Sad, Neat Little Piles of Garbage

Once or twice a week, I leave my apartment building and am confronted by a pile of garbage in the street.  A small, modest, neat pile of garbage, stacked near the curb, to avoid blocking the sidewalk. 

You never know what you’ll find in these tiny landfills.  The mainstay is cheap, stained IKEA furniture: rolling metal Lyörgny TV carts, "beech-finish" Billy coffee tables pocked with cigarette burns, Nuellmorg cupboards whose doors hang off at jaunty angles, sodden Blebby barstools.  Inevitable, there’s a bulky, cream-colored 1994-vintage computer monitor or gargantuan, blocky dot-matrix printer.  Then there’s the cast-off clothing that’s somehow not fit for the recycle bin — stained Wolfgang Petry T-shirts with their arms ripped off, or comforters blotched with large, unnerving stains. Then there’s the eerie pathos of the cheap plastic childrens’ toys and endless pairs of tiny plastic-and-velcro shoes (where are those kids now?  Are they happy?).

  Window_sperrmuell_moyland_004The image to the left is typical.  We have the decomposing chairs, sheets of unidentifiable disassembled white and wood-finish components, the white plastic toy baby carriage. Two frightening purple-and-black hulks, apparently couches, make love right out in the open.  Note that for all the undeniable God-awful ugliness of it all, it is stacked so neatly that the bicycle path to the right is completely free.  Yes, there is order among this apparent chaos.

This is not the result of a garbage strike or freakish breakdown in the German love of organization.  It’s a normal neighborhood event.  The people who’ve stacked up this garbage are have called up the Sperrmuell (bulky garbage) service earlier in the week.  A big truck will haul this stuff away in the next few days.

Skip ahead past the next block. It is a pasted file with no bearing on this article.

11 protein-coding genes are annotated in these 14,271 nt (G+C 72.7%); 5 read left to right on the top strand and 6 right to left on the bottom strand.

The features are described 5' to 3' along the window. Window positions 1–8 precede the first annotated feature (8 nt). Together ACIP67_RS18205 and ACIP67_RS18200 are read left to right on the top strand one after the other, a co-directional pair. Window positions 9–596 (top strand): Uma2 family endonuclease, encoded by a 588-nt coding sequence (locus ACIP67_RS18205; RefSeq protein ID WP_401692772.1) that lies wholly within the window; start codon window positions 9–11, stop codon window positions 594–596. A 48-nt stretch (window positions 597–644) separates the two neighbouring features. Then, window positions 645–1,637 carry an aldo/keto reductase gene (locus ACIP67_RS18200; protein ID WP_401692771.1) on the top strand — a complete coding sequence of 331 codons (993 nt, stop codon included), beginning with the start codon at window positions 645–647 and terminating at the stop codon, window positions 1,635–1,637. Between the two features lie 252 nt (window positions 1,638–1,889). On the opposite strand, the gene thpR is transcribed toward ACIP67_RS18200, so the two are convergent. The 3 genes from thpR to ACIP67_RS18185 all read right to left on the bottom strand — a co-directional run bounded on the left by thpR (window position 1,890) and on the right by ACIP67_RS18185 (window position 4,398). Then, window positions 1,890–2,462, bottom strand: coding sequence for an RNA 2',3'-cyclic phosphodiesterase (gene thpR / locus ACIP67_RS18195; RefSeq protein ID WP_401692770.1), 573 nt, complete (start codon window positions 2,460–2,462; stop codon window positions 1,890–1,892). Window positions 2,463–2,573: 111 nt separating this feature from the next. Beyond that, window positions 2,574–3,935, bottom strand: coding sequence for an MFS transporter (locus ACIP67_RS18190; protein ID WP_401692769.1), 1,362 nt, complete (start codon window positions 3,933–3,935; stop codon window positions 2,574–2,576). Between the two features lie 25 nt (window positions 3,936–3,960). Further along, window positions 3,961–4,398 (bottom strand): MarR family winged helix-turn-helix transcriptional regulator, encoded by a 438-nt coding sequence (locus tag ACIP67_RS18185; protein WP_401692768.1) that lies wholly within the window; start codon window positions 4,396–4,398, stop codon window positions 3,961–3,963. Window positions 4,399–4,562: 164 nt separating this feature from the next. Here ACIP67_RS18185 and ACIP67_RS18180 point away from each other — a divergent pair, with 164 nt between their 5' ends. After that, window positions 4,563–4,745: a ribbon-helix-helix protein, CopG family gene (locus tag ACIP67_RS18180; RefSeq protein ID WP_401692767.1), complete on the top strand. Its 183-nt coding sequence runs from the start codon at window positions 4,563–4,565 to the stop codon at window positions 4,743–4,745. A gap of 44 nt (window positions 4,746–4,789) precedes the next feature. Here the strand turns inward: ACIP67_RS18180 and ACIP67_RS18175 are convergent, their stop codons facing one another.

Because the trash pile is temporary, the neighbors don’t mind. In fact, they love it.  These displays are like little free garage sales. It’s not at all uncommon for ordinary folks walking along the street to spot something they like and take it with them, clutching their precious find to their chests and eyeing passersby with distrust as they scurry back to their own moist, furtive little apartments. Apparently, they’re afraid someone will steal the hideous lamp or fungal sneakers they rescued from the pile, since they have no legal right to it themselves. Sometimes, most of the pile is gone long before the garbage truck even turns up. 

But not those ghastly purple couches. They went to the Great Living-Room in the Sky, I’m pleased to report.

10 thoughts on “Sad, Neat Little Piles of Garbage

  1. Ahem…I won’t even mention how many (perfectly servicable and not at all purple) items my (ordinary German) husband has salvaged from the piles of Sperrmüll around our neighbhourhood. 🙂 Seesm to be a national pastime.

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  2. I don’t know whether it’s a socio-economic indicator or a difference between urban and rural Germany, but around here the piles of Sperrmüll tend to grow before they get picked up, not shrink.

    If you’ve only got a few items for Sperrmüll it’s not worth the bother to call (and wait 3 weeks for the pickup), but if they’re coming to the neighbors you can discretely add one or two things to the pile.